It was a small sample—just two dozen human subjects—but his basement apparatus had yielded a consistent, repeatable effect. When the magnetic field was rotated counterclockwise—the equivalent of the subject looking to the right—there was sharp drop in α waves. The suppression of α waves, in the EEG world, is associated with brain processing: A set of neurons were firing in response to the magnetic field, the only changing variable. The neural response was delayed by a few hundred milliseconds, and Kirschvink says the lag suggests an active brain response. A magnetic field can induce electric currents in the brain that could mimic an EEG signal—but they would show up immediately.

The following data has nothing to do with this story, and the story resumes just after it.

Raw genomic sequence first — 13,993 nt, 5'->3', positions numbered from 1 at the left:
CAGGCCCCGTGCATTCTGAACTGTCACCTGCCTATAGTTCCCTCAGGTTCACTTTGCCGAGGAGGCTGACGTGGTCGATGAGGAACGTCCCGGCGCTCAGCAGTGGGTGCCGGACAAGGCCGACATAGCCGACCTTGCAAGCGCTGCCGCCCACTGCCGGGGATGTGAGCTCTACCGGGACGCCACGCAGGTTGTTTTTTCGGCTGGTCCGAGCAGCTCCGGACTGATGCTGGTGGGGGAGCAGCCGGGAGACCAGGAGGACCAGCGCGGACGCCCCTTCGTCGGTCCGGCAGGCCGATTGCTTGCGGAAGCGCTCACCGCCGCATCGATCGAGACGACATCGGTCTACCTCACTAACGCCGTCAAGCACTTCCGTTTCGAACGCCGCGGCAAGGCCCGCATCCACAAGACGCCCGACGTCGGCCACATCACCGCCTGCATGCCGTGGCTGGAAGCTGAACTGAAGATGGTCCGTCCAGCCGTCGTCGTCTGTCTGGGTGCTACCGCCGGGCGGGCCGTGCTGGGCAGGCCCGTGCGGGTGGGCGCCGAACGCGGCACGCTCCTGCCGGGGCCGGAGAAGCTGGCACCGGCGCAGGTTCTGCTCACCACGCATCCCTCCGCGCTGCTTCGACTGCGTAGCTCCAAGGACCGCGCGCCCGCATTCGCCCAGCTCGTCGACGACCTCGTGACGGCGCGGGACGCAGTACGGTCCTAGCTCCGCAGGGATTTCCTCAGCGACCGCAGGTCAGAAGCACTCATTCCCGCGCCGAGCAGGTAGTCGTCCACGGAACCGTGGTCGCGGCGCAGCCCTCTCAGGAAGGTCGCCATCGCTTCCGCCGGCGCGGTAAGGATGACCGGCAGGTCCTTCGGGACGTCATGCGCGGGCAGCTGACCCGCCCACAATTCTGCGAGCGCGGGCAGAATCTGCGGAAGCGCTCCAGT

OK, small sample. Also, if we did have such a field-sensitive organ, would it necessarily be in the head? And lying in an MRI system should overload such an organ. Maybe that would make it numb (negative result), or make the person uncomfortable or slightly disoriented (natural enough in a cramped and noisy system).
He needs to test with stronger fields.